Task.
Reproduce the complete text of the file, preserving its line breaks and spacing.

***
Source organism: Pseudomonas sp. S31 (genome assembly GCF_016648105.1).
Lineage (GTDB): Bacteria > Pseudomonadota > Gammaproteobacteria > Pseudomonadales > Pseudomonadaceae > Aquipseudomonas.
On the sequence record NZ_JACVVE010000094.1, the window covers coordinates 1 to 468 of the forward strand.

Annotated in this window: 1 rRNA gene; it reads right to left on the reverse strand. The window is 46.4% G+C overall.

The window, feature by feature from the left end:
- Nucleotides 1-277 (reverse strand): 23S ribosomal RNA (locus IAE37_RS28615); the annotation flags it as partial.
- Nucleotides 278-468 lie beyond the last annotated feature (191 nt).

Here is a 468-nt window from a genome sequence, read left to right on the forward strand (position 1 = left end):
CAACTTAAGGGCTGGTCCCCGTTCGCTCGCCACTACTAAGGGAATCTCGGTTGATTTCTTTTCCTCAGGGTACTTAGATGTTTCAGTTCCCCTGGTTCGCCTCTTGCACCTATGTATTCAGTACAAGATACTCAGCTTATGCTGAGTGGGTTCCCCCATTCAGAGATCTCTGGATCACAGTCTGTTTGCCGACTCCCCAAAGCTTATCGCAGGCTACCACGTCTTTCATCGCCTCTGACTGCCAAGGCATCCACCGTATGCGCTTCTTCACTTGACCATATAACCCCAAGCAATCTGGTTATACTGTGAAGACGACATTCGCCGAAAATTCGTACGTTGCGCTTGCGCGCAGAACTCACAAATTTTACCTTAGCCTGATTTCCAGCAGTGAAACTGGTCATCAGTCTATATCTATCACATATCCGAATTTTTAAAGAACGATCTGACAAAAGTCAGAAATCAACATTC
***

Source organism: Pseudomonas sp. S31 (genome assembly GCF_016648105.1).
Lineage (GTDB): Bacteria > Pseudomonadota > Gammaproteobacteria > Pseudomonadales > Pseudomonadaceae > Aquipseudomonas.
On the sequence record NZ_JACVVE010000094.1, the window covers coordinates 1 to 468 of the forward strand.

Annotated in this window: 1 rRNA gene; it reads right to left on the reverse strand. The window is 46.4% G+C overall.

The window, feature by feature from the left end:
- Nucleotides 1-277 (reverse strand): 23S ribosomal RNA (locus IAE37_RS28615); the annotation flags it as partial.
- Nucleotides 278-468 lie beyond the last annotated feature (191 nt).

Here is a 468-nt window from a genome sequence, read left to right on the forward strand (position 1 = left end):
CAACTTAAGGGCTGGTCCCCGTTCGCTCGCCACTACTAAGGGAATCTCGGTTGATTTCTTTTCCTCAGGGTACTTAGATGTTTCAGTTCCCCTGGTTCGCCTCTTGCACCTATGTATTCAGTACAAGATACTCAGCTTATGCTGAGTGGGTTCCCCCATTCAGAGATCTCTGGATCACAGTCTGTTTGCCGACTCCCCAAAGCTTATCGCAGGCTACCACGTCTTTCATCGCCTCTGACTGCCAAGGCATCCACCGTATGCGCTTCTTCACTTGACCATATAACCCCAAGCAATCTGGTTATACTGTGAAGACGACATTCGCCGAAAATTCGTACGTTGCGCTTGCGCGCAGAACTCACAAATTTTACCTTAGCCTGATTTCCAGCAGTGAAACTGGTCATCAGTCTATATCTATCACATATCCGAATTTTTAAAGAACGATCTGACAAAAGTCAGAAATCAACATTC